The atmosphere at ground could be considered ‘poisonous’.  Clough used to use this to his advantage when he was manager of Derby, the fact that the proximity of the crowd could intimidate opponents.  Early on, Fulham striker Gordon Davies was bundled over in area but no penalty.  Davies didn’t really protest.  At the other end, Mike Brolly headed Emson’s cross and it looped onto crossbar and fell under Peyton’s legs.  He could easily have gone in but it didn’t.

During the first half, Fulham full-back Jeff Hopkins was booked for kicking Derby’s Bobby Davison in the ribs as he goes up for a header.  This immediately incensed the home crowd.  Fulham went close again when Davies seemed to be pushed in the area but his header was deflected for a corner.  The only other chance of note was when Derby winger Paul Emson took on Hopkins down the left and his cross just went over the bar onto the roof of the net.

No goals in either game by half-time and at this stage it was Leicester who were going up.  Leicester had been relegated from the First Division back in 1978 when Frank McLintock was in charge of a team who scored just 26 goals and only won 5 games all season.  They bounced back up as Second Division Champions in 1980, only to go straight back down again.  Players such as former Man Utd midfielder, Gerry Daly, former Partick striker, Jim Melrose, Kevin MacDonald (future double winner with Liverpool), Steve Lynex and Mark Wallington were combining with Smith and Lineker to put them on the brink of promotion once again.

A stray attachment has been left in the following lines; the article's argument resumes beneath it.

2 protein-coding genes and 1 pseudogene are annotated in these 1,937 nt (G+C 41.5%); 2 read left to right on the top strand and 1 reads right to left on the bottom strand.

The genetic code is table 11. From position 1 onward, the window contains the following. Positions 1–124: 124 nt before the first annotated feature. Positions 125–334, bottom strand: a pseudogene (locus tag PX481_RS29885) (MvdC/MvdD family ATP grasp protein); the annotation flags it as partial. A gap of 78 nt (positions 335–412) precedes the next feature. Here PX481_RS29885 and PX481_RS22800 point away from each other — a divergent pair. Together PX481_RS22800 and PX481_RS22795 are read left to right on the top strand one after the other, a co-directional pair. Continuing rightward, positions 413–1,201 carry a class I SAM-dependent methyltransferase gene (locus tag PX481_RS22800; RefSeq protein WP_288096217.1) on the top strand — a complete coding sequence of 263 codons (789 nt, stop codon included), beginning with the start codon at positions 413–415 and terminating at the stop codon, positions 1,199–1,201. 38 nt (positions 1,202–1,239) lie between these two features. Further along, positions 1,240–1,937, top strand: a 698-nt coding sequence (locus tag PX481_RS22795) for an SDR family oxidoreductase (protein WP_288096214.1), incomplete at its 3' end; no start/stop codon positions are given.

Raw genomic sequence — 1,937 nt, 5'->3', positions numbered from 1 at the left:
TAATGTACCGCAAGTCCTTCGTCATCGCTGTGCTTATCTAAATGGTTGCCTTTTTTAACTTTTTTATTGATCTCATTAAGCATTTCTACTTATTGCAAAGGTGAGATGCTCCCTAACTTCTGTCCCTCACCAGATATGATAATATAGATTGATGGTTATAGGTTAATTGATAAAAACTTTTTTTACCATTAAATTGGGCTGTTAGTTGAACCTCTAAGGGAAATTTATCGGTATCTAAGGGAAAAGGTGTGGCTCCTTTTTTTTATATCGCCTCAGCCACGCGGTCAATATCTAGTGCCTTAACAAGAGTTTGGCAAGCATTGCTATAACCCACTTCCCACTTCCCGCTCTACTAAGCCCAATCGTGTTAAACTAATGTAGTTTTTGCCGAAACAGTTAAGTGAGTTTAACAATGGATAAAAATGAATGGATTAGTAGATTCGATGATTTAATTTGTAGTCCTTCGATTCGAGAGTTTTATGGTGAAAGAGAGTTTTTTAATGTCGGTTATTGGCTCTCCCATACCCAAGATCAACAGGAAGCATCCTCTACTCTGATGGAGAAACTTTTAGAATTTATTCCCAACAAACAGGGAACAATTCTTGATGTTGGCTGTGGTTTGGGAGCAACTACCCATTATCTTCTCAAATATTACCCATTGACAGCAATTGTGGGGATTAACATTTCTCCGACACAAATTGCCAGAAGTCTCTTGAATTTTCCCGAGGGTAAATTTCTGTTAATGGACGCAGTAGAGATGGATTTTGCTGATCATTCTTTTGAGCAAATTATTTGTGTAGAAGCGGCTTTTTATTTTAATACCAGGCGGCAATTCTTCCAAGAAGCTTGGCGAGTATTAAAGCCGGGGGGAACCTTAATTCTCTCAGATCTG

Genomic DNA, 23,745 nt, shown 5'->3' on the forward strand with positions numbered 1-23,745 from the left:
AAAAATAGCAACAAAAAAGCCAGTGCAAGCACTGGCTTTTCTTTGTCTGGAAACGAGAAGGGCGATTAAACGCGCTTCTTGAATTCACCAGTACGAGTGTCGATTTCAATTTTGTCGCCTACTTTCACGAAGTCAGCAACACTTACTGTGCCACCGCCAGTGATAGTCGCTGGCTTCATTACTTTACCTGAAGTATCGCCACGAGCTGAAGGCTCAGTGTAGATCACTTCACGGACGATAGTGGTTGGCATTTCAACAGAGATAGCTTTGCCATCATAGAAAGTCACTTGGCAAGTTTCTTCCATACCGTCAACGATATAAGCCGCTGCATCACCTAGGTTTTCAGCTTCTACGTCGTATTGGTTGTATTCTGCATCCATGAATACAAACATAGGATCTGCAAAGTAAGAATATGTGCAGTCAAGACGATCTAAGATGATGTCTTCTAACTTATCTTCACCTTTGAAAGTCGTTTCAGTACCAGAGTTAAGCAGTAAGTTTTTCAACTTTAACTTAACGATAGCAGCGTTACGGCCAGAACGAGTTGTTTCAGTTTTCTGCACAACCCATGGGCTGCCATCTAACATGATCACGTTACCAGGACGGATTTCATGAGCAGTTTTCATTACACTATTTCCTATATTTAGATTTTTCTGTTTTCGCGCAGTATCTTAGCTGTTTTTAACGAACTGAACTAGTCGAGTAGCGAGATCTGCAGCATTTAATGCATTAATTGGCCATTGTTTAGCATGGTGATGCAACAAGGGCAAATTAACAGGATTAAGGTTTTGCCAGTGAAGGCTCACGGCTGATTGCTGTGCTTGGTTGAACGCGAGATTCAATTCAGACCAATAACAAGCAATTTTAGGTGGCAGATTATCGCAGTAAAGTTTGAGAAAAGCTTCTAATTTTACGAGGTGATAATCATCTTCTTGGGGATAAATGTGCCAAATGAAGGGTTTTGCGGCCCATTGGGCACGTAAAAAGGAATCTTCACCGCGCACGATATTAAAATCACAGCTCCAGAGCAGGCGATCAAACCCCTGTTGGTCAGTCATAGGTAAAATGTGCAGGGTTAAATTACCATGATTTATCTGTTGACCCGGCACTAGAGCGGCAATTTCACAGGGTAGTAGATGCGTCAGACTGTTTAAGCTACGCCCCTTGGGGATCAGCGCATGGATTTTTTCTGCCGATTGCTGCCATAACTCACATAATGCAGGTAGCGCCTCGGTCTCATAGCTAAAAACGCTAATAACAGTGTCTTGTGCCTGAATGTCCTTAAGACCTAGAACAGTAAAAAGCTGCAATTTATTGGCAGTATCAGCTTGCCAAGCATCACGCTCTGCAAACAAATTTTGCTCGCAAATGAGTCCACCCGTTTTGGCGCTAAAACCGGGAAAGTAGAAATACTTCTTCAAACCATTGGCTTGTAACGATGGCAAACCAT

Early in second half, Derby midfielder, Paul Hooks has a swing at Hopkins and Kenny Burns also steps in.  It starts to get a bit nasty and the crowd is whipped up further.  Neither side is able to make the breakthrough until 15 minutes to go, Emson’s right footed cross from the left found Mike Brolly on the far side of the area.  Brolly headed it back where he found Davison on penalty spot and he volleyed into roof of net.  Cue invasion of the pitch by the vociferous crowd.